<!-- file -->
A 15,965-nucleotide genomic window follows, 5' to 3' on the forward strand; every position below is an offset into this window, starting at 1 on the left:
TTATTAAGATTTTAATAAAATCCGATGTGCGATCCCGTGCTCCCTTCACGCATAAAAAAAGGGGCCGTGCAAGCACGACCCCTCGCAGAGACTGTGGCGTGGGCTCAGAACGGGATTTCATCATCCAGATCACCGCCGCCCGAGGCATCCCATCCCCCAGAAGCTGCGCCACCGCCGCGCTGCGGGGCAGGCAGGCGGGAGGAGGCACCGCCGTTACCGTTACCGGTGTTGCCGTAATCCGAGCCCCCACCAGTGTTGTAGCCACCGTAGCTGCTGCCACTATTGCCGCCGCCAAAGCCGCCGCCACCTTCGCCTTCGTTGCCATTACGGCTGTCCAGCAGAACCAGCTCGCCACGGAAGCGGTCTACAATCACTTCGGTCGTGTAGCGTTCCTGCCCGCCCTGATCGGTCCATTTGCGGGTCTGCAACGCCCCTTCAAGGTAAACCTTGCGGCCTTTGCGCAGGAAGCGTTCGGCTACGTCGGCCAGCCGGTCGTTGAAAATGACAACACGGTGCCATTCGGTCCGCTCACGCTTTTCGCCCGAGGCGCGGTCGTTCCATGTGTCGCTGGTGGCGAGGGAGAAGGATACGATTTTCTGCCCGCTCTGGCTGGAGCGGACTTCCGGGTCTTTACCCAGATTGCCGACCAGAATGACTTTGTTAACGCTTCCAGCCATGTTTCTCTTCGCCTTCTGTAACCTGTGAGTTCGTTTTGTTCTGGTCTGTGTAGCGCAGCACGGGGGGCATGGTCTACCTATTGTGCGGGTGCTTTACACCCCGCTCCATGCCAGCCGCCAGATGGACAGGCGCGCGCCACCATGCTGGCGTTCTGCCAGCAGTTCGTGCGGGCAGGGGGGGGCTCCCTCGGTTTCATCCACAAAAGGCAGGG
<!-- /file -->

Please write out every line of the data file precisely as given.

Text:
A 15,965-nucleotide genomic window follows, 5' to 3' on the forward strand; every position below is an offset into this window, starting at 1 on the left:
TTATTAAGATTTTAATAAAATCCGATGTGCGATCCCGTGCTCCCTTCACGCATAAAAAAAGGGGCCGTGCAAGCACGACCCCTCGCAGAGACTGTGGCGTGGGCTCAGAACGGGATTTCATCATCCAGATCACCGCCGCCCGAGGCATCCCATCCCCCAGAAGCTGCGCCACCGCCGCGCTGCGGGGCAGGCAGGCGGGAGGAGGCACCGCCGTTACCGTTACCGGTGTTGCCGTAATCCGAGCCCCCACCAGTGTTGTAGCCACCGTAGCTGCTGCCACTATTGCCGCCGCCAAAGCCGCCGCCACCTTCGCCTTCGTTGCCATTACGGCTGTCCAGCAGAACCAGCTCGCCACGGAAGCGGTCTACAATCACTTCGGTCGTGTAGCGTTCCTGCCCGCCCTGATCGGTCCATTTGCGGGTCTGCAACGCCCCTTCAAGGTAAACCTTGCGGCCTTTGCGCAGGAAGCGTTCGGCTACGTCGGCCAGCCGGTCGTTGAAAATGACAACACGGTGCCATTCGGTCCGCTCACGCTTTTCGCCCGAGGCGCGGTCGTTCCATGTGTCGCTGGTGGCGAGGGAGAAGGATACGATTTTCTGCCCGCTCTGGCTGGAGCGGACTTCCGGGTCTTTACCCAGATTGCCGACCAGAATGACTTTGTTAACGCTTCCAGCCATGTTTCTCTTCGCCTTCTGTAACCTGTGAGTTCGTTTTGTTCTGGTCTGTGTAGCGCAGCACGGGGGGCATGGTCTACCTATTGTGCGGGTGCTTTACACCCCGCTCCATGCCAGCCGCCAGATGGACAGGCGCGCGCCACCATGCTGGCGTTCTGCCAGCAGTTCGTGCGGGCAGGGGGGGGCTCCCTCGGTTTCATCCACAAAAGGCAGGG